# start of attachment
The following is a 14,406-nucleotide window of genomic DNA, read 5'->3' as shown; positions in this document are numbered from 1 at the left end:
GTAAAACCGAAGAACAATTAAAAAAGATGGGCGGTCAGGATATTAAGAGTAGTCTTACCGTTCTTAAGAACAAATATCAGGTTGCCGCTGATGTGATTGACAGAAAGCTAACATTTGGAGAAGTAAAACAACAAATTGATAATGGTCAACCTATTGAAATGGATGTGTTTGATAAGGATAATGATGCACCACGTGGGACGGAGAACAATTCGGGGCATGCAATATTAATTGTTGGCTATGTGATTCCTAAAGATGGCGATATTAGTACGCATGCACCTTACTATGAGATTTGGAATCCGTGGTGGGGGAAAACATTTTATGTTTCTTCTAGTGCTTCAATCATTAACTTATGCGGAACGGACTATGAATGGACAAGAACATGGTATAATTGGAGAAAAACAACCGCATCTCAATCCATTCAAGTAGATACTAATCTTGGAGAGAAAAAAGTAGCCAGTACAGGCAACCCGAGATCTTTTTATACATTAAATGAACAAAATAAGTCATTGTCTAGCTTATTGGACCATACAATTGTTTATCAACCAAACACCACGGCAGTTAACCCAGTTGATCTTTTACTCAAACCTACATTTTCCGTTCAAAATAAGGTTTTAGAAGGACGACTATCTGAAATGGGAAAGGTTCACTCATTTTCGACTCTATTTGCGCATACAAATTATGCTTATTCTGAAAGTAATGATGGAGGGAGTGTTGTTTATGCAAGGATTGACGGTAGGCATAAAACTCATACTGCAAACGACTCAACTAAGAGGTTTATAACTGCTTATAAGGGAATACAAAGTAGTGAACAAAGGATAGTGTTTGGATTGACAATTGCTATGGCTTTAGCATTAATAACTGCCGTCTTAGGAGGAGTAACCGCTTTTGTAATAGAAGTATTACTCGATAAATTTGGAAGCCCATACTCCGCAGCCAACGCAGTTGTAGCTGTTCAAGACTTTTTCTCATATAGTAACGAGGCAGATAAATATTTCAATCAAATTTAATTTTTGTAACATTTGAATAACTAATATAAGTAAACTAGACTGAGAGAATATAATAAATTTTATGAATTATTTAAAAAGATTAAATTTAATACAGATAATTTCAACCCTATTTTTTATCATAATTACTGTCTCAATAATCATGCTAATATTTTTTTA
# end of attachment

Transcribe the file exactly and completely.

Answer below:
The following is a 14,406-nucleotide window of genomic DNA, read 5'->3' as shown; positions in this document are numbered from 1 at the left end:
GTAAAACCGAAGAACAATTAAAAAAGATGGGCGGTCAGGATATTAAGAGTAGTCTTACCGTTCTTAAGAACAAATATCAGGTTGCCGCTGATGTGATTGACAGAAAGCTAACATTTGGAGAAGTAAAACAACAAATTGATAATGGTCAACCTATTGAAATGGATGTGTTTGATAAGGATAATGATGCACCACGTGGGACGGAGAACAATTCGGGGCATGCAATATTAATTGTTGGCTATGTGATTCCTAAAGATGGCGATATTAGTACGCATGCACCTTACTATGAGATTTGGAATCCGTGGTGGGGGAAAACATTTTATGTTTCTTCTAGTGCTTCAATCATTAACTTATGCGGAACGGACTATGAATGGACAAGAACATGGTATAATTGGAGAAAAACAACCGCATCTCAATCCATTCAAGTAGATACTAATCTTGGAGAGAAAAAAGTAGCCAGTACAGGCAACCCGAGATCTTTTTATACATTAAATGAACAAAATAAGTCATTGTCTAGCTTATTGGACCATACAATTGTTTATCAACCAAACACCACGGCAGTTAACCCAGTTGATCTTTTACTCAAACCTACATTTTCCGTTCAAAATAAGGTTTTAGAAGGACGACTATCTGAAATGGGAAAGGTTCACTCATTTTCGACTCTATTTGCGCATACAAATTATGCTTATTCTGAAAGTAATGATGGAGGGAGTGTTGTTTATGCAAGGATTGACGGTAGGCATAAAACTCATACTGCAAACGACTCAACTAAGAGGTTTATAACTGCTTATAAGGGAATACAAAGTAGTGAACAAAGGATAGTGTTTGGATTGACAATTGCTATGGCTTTAGCATTAATAACTGCCGTCTTAGGAGGAGTAACCGCTTTTGTAATAGAAGTATTACTCGATAAATTTGGAAGCCCATACTCCGCAGCCAACGCAGTTGTAGCTGTTCAAGACTTTTTCTCATATAGTAACGAGGCAGATAAATATTTCAATCAAATTTAATTTTTGTAACATTTGAATAACTAATATAAGTAAACTAGACTGAGAGAATATAATAAATTTTATGAATTATTTAAAAAGATTAAATTTAATACAGATAATTTCAACCCTATTTTTTATCATAATTACTGTCTCAATAATCATGCTAATATTTTTTTA